IS conflict 'has displaced more than 5m Iraqis'

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Displaced Iraqi people who fled from Al-Riyadh district arrive to be transported to camps for displaced people, southwest of KirkukImage source, Reuters
Image caption,
The recent battle for Hawija led to a fresh wave of displacements

More than five million Iraqis have been displaced since so-called Islamic State (IS) took over large swathes of territory in 2014, the UN says.

Lise Grande, the UN humanitarian co-ordinator for Iraq, said 5.4 million civilians had fled their homes over the past three years.

The latest figures come in the wake of the recapture of the town of Hawija - IS last major urban stronghold in Iraq.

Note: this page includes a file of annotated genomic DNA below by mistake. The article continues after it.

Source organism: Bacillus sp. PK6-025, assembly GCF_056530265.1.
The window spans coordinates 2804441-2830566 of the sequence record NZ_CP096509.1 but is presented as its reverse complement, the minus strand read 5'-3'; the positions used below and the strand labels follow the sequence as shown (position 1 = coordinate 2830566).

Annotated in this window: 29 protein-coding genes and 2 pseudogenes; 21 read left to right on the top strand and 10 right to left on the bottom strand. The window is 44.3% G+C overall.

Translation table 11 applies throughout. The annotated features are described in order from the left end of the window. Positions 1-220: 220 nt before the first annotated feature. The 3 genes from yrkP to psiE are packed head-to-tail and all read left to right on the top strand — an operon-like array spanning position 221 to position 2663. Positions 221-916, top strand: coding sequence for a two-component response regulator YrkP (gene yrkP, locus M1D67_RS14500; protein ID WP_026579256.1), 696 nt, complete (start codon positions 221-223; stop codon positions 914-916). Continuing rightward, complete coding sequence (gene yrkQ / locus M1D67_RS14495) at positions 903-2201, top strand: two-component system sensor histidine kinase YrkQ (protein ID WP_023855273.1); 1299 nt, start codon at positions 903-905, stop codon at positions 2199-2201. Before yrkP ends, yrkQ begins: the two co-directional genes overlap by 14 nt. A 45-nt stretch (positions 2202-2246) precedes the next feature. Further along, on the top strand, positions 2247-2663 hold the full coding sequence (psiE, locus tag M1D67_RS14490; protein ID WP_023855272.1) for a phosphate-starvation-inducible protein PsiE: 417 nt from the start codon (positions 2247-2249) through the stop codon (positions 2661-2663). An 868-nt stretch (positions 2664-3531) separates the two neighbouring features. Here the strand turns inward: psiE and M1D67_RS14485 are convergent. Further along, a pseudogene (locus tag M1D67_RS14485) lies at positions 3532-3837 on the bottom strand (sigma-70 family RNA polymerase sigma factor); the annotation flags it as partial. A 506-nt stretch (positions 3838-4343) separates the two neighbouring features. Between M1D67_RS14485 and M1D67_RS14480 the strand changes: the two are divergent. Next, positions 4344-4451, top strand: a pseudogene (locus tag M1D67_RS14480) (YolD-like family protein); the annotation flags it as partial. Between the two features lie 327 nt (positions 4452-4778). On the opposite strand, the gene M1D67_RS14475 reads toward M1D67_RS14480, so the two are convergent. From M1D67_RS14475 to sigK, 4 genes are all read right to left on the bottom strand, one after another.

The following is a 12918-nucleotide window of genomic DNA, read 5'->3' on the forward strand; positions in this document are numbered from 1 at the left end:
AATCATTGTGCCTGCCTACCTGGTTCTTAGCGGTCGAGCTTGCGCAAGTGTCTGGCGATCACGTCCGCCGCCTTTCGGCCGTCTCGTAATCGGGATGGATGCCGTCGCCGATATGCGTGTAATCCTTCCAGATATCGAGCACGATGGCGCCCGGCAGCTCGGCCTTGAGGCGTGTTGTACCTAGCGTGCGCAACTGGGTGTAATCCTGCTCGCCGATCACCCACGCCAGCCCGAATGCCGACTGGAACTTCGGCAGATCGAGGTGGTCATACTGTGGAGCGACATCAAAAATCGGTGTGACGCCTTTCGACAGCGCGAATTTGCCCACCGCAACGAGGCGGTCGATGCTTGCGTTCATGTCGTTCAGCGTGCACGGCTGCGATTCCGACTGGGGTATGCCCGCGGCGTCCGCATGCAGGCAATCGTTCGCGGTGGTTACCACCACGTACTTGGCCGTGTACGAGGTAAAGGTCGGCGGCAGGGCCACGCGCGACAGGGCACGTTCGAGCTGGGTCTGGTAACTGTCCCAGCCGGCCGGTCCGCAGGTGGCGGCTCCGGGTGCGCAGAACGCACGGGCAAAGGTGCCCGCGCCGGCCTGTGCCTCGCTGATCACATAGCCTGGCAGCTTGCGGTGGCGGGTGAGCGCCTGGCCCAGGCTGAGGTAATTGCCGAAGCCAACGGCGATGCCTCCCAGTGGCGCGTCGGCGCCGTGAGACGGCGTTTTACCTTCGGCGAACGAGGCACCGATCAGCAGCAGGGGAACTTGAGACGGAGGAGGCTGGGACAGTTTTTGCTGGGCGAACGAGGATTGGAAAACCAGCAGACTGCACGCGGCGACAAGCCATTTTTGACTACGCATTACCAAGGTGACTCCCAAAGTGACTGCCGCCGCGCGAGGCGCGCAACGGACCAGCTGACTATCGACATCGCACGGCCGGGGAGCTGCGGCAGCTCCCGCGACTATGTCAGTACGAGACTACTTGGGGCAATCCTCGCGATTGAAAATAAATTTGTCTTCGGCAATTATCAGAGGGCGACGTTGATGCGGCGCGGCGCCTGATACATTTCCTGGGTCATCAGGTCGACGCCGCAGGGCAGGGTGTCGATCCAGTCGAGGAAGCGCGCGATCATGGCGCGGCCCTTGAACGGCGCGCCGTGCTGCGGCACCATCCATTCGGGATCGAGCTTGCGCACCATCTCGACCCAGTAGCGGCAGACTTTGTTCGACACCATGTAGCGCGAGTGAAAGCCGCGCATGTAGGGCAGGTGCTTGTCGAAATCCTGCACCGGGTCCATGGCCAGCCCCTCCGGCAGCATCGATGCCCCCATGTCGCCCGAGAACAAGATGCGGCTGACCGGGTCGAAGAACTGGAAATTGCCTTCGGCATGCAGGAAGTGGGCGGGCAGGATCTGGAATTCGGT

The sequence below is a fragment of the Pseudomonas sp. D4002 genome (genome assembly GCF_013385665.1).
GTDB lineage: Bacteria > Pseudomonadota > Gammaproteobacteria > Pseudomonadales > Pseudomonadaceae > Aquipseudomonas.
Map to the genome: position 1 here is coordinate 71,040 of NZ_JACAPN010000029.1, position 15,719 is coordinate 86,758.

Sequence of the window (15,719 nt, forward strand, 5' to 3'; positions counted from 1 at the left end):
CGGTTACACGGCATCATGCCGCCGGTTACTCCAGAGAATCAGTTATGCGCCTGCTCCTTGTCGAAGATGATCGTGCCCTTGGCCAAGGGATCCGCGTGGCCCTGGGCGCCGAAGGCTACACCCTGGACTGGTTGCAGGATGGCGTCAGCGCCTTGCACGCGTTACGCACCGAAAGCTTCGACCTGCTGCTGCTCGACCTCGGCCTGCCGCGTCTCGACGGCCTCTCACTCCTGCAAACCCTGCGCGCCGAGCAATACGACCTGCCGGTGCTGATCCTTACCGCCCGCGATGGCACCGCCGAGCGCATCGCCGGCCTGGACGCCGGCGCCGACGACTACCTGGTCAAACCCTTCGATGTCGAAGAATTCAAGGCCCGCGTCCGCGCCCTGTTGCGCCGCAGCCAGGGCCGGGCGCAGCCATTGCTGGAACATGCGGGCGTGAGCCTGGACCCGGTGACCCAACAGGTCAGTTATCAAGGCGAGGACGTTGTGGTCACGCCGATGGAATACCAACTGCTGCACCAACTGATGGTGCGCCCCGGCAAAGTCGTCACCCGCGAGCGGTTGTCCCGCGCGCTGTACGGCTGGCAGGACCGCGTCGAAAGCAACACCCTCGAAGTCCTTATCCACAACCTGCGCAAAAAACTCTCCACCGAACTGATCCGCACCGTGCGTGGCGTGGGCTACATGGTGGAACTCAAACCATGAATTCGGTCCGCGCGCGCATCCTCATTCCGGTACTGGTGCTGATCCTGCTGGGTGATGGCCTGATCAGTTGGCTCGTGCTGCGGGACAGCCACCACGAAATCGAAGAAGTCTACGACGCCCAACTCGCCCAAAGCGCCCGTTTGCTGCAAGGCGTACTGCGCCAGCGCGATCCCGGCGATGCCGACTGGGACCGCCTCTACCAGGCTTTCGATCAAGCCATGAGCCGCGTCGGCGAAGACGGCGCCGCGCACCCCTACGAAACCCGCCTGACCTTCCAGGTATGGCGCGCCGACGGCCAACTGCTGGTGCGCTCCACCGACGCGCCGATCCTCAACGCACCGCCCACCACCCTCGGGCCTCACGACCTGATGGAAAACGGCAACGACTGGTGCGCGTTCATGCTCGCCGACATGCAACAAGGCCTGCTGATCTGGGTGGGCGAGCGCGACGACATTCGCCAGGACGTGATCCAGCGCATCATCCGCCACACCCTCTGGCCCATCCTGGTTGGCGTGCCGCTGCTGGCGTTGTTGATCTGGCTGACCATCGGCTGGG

IS now hold only a stretch of territory on Iraq's border with Syria.

Media caption,

Iraq Hawija: Where have IS fighters gone?

At their height, the jihadists controlled large parts of central and northern Iraq, including its second city, Mosul

In recent months, Iraqi security forces and allied militia have retaken much of the territory, including Mosul.

But clashes between government forces and IS militants have forced hundreds of thousands of civilians to flee.

Over half a million civilians fled from Mosul when it was overrun by the militants, and a further 800,000 fled during the months-long Iraqi operation to recapture it.

More recently, thousands of civilians fled the clashes as government forces recaptured Hawija.

Ms Grande said the UN was "deeply worried" for the wellbeing of those who have been displaced.

"Hundreds of thousands of people, including tens of thousands of very young children, have been exposed to extreme danger, stress, and trauma and will require years of specialised support and care," she said in a statement.